Our efforts to support the Iranian and Syrian people as they seek to exercise their rights have been consistent and sustained. Just as we do throughout the region, we work with civil society organizations to support their efforts to defend human rights and to advocate for change. We help them expand political space and hold their government accountable. We provide training and tools to civil society activists in Iran and Syria, and throughout the world, to enable citizens to freely and safely exercise their freedoms of expression, association, and assembly on the Internet and via other communication technologies. In cases like Iran and Syria, where governments have good reason to fear the spotlight on their activities, access to technological tools allows the people to tell their story to the world. Despite both government’s ramped up activities to try to suppress information flows, the days are gone when governments could brutalize their people without the world knowing.
As Secretary Clinton has said, “we stand for a single internet where all of humanity has equal access to knowledge and ideas. …This challenge may be new, but our responsibility to help ensure the free exchange of ideas goes back to the birth of our republic.” Our Internet freedom programming is aimed at making sure that voices for peaceful democratic reform across the region can be heard. Countering such regimes’ increasingly active Internet surveillance and censorship efforts requires a diverse portfolio of tools and training. State Department grants will support more advanced counter-censorship technologies, including circumvention tools in Farsi and Arabic, secure mobile communications, and technologies to enable activists to post their own content online and protect against cyber attacks. We also have trained 5,000 activists worldwide, including many from the Middle East, in cyber-self defense. And we plan to expand these efforts to teach democratic activists, journalists, bloggers, human rights defenders and others how to protect their online privacy and their data – so that they in turn can train others. Given the evolving state of technology, no single tool will overcome the efforts of Internet-repressive regimes, and that is why we have invested in incubating a diverse portfolio of technologies and digital safety training. This way, even if one particular tool is blocked, other tools will still be available. Likewise, we work to prevent all repressive governments from acquiring sensitive technology to repress its citizens.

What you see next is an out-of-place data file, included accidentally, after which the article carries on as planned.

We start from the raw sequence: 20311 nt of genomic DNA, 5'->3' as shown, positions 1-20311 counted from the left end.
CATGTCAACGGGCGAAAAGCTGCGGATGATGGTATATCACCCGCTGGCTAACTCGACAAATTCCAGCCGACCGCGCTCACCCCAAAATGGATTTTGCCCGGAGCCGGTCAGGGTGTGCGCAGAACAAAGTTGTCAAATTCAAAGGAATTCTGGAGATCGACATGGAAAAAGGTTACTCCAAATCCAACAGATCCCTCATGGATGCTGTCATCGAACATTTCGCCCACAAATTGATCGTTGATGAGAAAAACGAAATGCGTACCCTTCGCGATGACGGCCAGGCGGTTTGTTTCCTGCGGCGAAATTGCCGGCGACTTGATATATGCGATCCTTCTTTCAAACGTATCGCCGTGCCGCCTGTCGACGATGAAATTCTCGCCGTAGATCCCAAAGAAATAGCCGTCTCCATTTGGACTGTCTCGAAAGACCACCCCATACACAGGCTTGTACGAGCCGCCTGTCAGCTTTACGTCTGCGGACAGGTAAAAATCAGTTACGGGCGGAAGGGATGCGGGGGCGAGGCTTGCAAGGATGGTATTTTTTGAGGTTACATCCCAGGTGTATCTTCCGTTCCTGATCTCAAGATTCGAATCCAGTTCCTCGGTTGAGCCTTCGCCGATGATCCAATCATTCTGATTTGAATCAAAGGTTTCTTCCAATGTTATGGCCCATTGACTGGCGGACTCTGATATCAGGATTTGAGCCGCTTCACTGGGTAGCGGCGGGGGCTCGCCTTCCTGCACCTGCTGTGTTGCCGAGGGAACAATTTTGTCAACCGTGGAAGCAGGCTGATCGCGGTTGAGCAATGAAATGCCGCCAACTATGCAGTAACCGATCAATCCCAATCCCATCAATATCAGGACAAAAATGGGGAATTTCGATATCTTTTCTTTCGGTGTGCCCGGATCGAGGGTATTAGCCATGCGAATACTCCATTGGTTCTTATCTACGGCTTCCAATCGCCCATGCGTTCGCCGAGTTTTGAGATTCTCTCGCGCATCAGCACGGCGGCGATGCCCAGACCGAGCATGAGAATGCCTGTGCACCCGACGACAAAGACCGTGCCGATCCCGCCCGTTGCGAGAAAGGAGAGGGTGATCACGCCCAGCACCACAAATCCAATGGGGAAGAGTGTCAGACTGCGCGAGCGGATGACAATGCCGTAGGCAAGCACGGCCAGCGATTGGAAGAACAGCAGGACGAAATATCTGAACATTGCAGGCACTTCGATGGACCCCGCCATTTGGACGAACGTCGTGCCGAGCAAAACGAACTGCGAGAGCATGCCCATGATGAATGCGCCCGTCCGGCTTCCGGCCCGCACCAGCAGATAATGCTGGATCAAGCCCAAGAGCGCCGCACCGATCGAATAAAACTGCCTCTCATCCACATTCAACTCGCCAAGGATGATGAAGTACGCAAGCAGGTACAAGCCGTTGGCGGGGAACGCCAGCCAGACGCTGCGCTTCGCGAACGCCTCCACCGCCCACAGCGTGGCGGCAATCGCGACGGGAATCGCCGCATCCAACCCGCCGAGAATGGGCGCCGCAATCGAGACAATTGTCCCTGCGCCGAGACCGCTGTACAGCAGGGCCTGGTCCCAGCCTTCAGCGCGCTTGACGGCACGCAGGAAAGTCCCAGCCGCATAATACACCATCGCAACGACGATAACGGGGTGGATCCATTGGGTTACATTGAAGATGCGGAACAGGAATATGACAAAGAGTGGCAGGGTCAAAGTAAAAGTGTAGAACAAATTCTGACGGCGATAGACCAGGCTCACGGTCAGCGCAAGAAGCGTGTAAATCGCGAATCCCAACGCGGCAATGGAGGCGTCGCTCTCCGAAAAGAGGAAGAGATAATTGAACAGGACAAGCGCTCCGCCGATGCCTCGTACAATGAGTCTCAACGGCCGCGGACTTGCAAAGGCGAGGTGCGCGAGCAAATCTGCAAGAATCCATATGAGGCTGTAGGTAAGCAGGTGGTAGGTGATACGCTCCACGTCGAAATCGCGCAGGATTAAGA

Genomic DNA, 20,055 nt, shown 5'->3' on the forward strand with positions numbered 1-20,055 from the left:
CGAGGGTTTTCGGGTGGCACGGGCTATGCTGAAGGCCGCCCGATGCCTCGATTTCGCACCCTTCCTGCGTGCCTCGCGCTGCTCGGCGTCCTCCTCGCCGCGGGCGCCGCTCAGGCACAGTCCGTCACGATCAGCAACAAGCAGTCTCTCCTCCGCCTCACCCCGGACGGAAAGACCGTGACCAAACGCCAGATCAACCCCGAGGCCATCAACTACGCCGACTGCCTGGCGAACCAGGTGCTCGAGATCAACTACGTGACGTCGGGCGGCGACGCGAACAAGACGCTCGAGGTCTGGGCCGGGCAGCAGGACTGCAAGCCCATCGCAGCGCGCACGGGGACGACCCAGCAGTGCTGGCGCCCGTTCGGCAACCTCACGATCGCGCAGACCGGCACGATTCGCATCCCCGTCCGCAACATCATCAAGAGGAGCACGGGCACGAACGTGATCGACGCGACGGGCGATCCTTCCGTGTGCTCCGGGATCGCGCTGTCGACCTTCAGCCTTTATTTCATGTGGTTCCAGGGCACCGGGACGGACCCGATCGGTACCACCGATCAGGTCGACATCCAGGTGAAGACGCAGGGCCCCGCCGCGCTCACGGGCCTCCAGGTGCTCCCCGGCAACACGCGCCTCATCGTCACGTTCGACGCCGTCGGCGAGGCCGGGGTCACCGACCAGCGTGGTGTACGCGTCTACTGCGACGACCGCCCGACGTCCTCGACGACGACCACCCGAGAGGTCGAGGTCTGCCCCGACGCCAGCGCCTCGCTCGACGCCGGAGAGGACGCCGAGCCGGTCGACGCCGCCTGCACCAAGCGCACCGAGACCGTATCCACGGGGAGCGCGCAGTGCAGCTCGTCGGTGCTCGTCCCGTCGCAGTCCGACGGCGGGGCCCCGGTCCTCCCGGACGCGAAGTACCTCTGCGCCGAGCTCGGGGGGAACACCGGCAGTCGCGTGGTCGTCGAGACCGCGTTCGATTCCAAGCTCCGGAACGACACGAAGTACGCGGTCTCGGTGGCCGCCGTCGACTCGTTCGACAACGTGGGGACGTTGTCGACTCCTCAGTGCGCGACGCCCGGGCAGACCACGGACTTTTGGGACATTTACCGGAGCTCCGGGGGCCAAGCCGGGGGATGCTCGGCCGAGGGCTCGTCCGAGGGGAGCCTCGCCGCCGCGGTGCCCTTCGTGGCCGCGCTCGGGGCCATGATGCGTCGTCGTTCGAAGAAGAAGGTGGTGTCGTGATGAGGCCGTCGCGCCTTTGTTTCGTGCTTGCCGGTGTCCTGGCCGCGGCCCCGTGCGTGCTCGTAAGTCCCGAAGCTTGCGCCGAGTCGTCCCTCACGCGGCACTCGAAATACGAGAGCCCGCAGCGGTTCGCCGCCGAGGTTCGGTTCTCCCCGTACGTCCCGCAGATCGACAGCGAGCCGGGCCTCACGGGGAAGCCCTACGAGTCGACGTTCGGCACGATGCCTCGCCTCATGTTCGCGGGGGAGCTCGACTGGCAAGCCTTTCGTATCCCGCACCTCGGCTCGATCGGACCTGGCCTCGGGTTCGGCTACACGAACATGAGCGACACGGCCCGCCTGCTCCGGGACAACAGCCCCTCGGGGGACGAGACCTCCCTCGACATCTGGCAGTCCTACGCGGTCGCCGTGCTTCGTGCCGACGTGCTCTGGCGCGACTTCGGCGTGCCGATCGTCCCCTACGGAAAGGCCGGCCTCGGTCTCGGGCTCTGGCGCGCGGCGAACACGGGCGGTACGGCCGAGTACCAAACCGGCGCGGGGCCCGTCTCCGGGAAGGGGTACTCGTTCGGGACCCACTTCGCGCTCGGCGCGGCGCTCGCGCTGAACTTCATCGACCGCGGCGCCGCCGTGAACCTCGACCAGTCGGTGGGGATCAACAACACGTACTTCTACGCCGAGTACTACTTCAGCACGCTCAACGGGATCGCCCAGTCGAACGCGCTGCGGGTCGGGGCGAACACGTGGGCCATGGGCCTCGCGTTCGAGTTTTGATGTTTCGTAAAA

A strong, representative government can be responsive to popular demands; an autocratic one is threatened by empowered publics. But these crackdowns also indicate a basic lack of understanding that free speech – whether it’s supportive speech or subversive speech – is harder than ever to suppress in the Digital Age. The young people who have taken to the streets across the Arab world this year understand what their governments are suppressing. It’s not just the Internet, it is people – it’s their demands for dignity and a say in the political and economic future of their countries.
The United States will continue to stand with those who struggle to assert their fundamental humanity. It is essential that these brave people know that the international community supports them, just as it is essential that human rights abusers in Damascus and Tehran know that we are watching them. Until such time as they are held accountable by domestic authorities, it is our responsibility to hold them accountable at the international level.
Similarly, we hope that today’s hearing will serve as further evidence that the American people and our government in Washington stand united in our admiration and support for those across the region who have boldly assumed the duty and made the sacrifices to advance their rights. For this opportunity, we wish to thank the Committee again, and welcome your questions.